“Beyond that, Amhara households have been linked to one another along three separate axes. Economically, they are linked through weekly markets. Politically, they were linked traditionally by obligations to lord over seigniories who held rights to tribute referred to as gelt, such that traditional Amhara society may be classed usuefully as feudal. Since the bureaucratization of public administration following World War II, household have been subordinated to subdistrict, district and provincial governors. Ecclesiastically, they have been linked through parishes, named after the sacred ark of its church, often coterminous with one or more local seigniories. Traditionally, Amhara churches have been supported through gelt right to usufruct and labour.”

sounds rather medieval-europe-like. there’s more:

“With respect to kinship, Amhara persons are linked through an ambilineal descent system. The Amhara rule of exogamy, prescribed in the Feth Nagast, requires that marriage-partners not be closer then ‘seven houses'; that is, not have a common great-great-great-grandparent. Kinship ties figure to some extent in connection with avenging murders, but primarily through determining the distribution of rights to the use of land. Other forms of Amhara social relations include the daily coffee klatch; monthly religious feasting associations in honour of a particular saint or angel; arrangement for reciprocal help in connection with farming, housebuilding and feasting; and voluntary dyadic personal relations including godparent-child, guarantor-guarantee and, pervasively, patron-client ties.”

clientelism?! ruh-roh.

more anon!

previously: mating patterns and society in ethiopia

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sixteenth century germany!:

“For most polemicists, the only possible motivation of ecclesiastical authorities in creating and maintaining such a system [in which minors could marry without their parents' permission] was sheer avarice. In addition to charging for the various dispensations (most commonly for cases of third- or fourth-degree consanguinity), bishops and officials made money from all related marital litigation, such as dissolution and separation cases. Outraged by such abuses, reformers attacked both the law and its enforcement with a brutality rivaled only by related anticlerical tracts on concubinage and simony. Luther castigated Church legal authorities as ‘[sellers] of vulvas and genitals — merchandise indeed most worthy of such merchants, grown altogether filthy and obscene through greed and godlessness.’ As far as he could see, the only purpose of creating the ‘snares’ of impediments was to ‘catch’ money — sentiments echoed by Johann Brenz: ‘Perhaps [the pope] had his eye on money and filling the coffers, and for that reason forbade certain degrees, so that they could be dissolved again if one had the money.'”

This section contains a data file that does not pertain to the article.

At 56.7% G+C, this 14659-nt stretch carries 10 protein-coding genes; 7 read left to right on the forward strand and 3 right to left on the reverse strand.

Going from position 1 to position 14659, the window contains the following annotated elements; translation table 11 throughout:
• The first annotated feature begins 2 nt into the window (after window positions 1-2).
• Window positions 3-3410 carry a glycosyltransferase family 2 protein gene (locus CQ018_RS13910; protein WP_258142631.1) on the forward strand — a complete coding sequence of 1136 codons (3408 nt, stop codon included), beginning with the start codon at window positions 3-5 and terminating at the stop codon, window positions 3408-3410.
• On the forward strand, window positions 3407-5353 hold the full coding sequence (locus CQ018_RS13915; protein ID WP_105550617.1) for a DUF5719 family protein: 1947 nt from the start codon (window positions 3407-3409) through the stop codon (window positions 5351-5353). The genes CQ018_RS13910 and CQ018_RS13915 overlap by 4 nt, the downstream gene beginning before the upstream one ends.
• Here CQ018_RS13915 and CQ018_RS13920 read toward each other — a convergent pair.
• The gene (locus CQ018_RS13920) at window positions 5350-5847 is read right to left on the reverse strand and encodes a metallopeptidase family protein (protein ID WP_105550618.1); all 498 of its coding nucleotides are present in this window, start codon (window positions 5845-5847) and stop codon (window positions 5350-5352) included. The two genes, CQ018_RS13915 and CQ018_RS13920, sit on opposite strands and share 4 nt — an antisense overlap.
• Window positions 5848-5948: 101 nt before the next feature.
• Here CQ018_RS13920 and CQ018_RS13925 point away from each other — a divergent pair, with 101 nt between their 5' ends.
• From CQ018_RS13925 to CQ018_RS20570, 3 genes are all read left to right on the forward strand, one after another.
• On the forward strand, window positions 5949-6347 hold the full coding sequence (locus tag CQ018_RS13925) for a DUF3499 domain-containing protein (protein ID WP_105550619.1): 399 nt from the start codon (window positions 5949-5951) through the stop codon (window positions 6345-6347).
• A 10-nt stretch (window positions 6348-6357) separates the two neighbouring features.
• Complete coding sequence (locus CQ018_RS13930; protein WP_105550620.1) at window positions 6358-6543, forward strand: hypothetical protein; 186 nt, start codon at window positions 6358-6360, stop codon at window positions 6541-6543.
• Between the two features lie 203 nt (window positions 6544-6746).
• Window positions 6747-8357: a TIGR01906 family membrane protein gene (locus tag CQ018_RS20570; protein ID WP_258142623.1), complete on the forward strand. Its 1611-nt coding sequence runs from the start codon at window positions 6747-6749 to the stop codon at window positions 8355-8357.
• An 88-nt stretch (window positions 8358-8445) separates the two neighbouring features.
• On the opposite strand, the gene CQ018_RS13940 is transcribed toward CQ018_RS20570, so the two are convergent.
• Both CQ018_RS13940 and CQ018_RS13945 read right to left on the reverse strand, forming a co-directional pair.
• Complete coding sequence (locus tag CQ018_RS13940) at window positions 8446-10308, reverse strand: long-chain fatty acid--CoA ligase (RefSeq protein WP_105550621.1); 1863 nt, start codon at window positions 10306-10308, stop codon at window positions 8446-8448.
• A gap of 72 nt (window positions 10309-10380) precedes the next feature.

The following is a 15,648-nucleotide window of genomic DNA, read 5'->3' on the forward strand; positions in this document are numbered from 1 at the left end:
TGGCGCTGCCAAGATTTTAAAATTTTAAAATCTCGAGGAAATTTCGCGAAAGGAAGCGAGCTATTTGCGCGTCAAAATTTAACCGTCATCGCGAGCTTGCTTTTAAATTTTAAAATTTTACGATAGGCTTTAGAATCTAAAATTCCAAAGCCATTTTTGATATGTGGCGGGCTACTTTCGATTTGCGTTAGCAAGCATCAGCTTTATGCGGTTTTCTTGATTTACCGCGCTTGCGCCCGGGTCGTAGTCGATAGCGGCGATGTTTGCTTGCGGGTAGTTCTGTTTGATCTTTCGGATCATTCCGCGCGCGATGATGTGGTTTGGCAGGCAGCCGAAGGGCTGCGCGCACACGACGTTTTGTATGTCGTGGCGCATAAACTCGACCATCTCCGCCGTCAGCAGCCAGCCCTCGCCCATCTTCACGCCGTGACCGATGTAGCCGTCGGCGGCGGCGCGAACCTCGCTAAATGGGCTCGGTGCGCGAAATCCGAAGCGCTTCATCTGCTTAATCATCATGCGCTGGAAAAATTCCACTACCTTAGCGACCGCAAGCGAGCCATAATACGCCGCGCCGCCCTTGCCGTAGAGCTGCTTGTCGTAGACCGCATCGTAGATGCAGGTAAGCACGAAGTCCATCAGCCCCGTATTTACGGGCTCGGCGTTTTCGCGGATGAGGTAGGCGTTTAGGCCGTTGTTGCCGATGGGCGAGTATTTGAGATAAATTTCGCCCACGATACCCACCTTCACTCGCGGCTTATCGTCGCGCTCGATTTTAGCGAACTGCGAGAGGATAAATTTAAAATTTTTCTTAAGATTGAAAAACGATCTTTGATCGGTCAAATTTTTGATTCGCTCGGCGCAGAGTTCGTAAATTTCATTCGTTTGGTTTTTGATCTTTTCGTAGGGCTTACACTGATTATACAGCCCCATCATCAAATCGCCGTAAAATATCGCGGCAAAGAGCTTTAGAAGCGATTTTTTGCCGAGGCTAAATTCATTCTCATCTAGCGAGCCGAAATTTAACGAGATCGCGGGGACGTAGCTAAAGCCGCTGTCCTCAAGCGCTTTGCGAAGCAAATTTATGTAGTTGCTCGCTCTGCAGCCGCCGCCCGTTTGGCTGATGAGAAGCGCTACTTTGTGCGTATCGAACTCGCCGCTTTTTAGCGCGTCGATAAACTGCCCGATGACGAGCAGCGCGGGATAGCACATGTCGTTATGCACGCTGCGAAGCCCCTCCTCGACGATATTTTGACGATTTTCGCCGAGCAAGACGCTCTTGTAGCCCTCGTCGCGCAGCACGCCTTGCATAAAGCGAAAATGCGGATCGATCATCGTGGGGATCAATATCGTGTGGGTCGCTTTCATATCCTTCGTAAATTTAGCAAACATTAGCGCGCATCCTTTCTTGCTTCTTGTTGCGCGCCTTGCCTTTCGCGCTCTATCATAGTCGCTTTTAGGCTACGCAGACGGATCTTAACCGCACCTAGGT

previously: guess when and where!

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don’t cheat (i.e. google). i’ll post the solution in the a.m. (^_^)

“At the beginning of … in … the institution of marriage seemed to many contemporaries to be under a state of siege. The growing proliferation of tracts and dialogues satirizing the sorry state of the institution has led many historians to the same conclusion. Sexual promiscuity, according to critics, ran rampant in all areas of society, making a mockery of the [religious] teachings on both marriage and celibacy. Whether [religious] leaders and [non-religious authorities] were unwilling or unable to stop the marital chaos provided a subject of much debate among the new reformers of marriage. The detrimental effects on the dignity of the estate of marriage, meanwhile, seemed obvious to many observers….

“Nothing more clearly illustrated the crisis of patriarchal authority for … than the specter of clandestine marriages among minors. Combining both outright defiance of paternal authority with perceptions of official [religious authority] indifference or even avarice, these illicit unions provided the symbolic whipping boy of all … marriage reformers.”

all sounds very “today,” doesn’t it? marriage under a state of siege, young people recklessly “hooking up,” etc., etc.

update: solution

(note: comments do not require an email. marriage crisis crisis.)